Each circling each with vague unearthly cry,

Or plunging headlong with fierce twang afar;

And on the bat's mute antics, who would seem

Dimly to have made out my secret place,

Only to lose it when he pirouettes,

And seek it endlessly with purblind haste;

On the last swallow's sweep; and on the rasp

In the abyss of odor and rustle at my back,

That, silenced by my advent, finds once more,

After an interval, his instrument,

And tries once--twice--and thrice if I be there;

And on the worn book of old-golden song

I brought not here to read, it seems, but hold

And freshen in this air of withering sweetness;

But on the memory of one absent most,

For whom these lines when they shall greet her eye.

In a Vale

WHEN I was young, we dwelt in a vale

By a misty fen that rang all night,

And thus it was the maidens pale

I knew so well, whose garments trail

Across the reeds to a window light.

The fen had every kind of bloom,

And for every kind there was a face,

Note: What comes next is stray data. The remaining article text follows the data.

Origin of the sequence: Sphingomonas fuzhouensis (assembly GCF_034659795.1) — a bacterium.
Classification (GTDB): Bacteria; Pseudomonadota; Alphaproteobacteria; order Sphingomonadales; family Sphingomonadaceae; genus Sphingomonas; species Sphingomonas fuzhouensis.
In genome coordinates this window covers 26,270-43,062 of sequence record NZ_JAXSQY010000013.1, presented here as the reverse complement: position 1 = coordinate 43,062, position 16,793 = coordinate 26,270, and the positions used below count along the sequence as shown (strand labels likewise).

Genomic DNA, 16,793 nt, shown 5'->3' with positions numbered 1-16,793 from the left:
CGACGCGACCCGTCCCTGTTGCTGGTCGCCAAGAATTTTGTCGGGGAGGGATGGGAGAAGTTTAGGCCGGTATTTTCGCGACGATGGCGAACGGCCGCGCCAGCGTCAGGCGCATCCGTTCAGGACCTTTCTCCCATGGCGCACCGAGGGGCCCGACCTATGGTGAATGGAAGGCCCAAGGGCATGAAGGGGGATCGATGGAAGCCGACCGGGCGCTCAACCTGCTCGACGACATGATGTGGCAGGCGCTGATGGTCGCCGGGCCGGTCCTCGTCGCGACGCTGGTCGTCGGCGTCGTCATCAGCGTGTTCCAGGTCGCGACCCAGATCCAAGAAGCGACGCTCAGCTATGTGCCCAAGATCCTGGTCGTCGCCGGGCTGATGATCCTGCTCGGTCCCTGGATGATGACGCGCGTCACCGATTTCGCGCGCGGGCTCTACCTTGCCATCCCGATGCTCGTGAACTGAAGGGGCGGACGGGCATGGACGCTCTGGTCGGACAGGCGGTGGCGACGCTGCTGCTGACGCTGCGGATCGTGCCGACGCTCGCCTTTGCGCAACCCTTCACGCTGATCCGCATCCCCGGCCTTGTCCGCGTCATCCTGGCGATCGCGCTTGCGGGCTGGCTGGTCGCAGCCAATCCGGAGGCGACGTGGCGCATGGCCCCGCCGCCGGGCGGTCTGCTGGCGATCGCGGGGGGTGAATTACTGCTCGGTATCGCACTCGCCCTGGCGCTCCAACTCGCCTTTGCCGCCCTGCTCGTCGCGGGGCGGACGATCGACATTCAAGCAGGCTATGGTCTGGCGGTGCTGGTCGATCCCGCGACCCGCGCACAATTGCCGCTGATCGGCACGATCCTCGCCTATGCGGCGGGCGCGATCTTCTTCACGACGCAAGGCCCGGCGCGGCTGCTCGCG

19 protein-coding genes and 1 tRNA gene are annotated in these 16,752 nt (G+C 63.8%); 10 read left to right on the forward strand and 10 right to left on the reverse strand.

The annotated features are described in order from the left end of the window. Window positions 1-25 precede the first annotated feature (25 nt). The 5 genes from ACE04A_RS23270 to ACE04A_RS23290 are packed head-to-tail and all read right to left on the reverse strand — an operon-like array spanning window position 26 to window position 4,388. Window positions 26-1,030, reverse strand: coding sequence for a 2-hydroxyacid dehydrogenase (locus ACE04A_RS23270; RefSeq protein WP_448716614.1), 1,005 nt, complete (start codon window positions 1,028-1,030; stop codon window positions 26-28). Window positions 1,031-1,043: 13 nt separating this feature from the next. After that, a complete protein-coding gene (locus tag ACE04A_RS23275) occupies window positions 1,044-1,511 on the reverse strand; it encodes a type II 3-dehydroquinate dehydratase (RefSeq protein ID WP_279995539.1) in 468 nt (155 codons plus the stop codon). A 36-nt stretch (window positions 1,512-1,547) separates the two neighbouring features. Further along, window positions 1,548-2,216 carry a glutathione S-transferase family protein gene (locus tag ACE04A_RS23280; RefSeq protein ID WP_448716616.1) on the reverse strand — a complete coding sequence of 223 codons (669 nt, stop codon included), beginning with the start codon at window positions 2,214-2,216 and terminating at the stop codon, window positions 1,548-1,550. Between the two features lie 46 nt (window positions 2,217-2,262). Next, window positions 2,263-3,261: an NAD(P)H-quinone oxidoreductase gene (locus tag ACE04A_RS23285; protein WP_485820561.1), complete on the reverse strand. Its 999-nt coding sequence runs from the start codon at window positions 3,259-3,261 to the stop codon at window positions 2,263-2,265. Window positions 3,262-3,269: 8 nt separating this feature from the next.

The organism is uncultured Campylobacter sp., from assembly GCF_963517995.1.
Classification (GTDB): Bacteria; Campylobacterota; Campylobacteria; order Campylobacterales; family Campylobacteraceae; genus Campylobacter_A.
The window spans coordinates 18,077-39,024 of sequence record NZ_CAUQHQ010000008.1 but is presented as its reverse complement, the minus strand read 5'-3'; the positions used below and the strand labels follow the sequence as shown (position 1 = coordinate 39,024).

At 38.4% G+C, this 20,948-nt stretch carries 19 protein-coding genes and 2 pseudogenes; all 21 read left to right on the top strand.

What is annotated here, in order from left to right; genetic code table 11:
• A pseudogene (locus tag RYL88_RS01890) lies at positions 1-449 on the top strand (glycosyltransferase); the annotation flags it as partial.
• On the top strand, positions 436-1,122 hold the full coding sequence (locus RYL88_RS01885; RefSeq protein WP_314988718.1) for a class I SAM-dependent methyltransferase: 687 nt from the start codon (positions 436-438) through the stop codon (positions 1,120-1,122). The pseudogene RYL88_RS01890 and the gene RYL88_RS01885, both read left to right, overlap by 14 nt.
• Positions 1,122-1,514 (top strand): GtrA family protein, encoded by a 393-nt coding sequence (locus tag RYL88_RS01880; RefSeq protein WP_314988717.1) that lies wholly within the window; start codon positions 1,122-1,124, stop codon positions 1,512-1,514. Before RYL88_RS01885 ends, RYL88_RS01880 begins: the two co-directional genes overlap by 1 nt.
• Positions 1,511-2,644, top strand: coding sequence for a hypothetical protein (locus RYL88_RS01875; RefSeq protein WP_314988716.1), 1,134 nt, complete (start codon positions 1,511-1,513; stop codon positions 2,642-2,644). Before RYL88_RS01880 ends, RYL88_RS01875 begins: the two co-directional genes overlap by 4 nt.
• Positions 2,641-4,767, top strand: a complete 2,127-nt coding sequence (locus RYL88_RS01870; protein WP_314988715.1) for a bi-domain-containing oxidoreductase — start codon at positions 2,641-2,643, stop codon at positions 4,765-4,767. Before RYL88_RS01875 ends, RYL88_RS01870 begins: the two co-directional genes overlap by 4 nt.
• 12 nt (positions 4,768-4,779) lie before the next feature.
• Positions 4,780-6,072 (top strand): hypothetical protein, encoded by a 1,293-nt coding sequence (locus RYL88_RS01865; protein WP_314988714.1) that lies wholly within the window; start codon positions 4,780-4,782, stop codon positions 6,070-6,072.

And a voice that has sounded in my room

Across the sill from the outer gloom.

Each came singly unto her place,

But all came every night with the mist;

And often they brought so much to say

Of things of moment to which, they wist,

One so lonely was fain to list,

That the stars were almost faded away

Before the last went, heavy with dew,

Back to the place from which she came--

Where the bird was before it flew,

Where the flower was before it grew,

Where bird and flower were one and the same.

And thus it is I know so well

Why the flower has odor, the bird has song.

You have only to ask me, and I can tell.

No, not vainly there did I dwell,

Nor vainly listen all the night long.

A Dream Pang

I HAD withdrawn in forest, and my song

Was swallowed up in leaves that blew alway;

And to the forest edge you came one day

(This was my dream) and looked and pondered long,

But did not enter, though the wish was strong:

You shook your pensive head as who should say,

'I dare not--too far in his footsteps stray--

He must seek me would he undo the wrong.

Not far, but near, I stood and saw it all

Behind low boughs the trees let down outside;

And the sweet pang it cost me not to call

And tell you that I saw does still abide.

But 'tis not true that thus I dwelt aloof,

For the wood wakes, and you are here for proof.

In Neglect

THEY leave us so to the way we took,

As two in whom they were proved mistaken,

That we sit sometimes in the wayside nook,

With mischievous, vagrant, seraphic look,

And try if we cannot feel forsaken.

The Vantage Point

IF tired of trees I seek again mankind,

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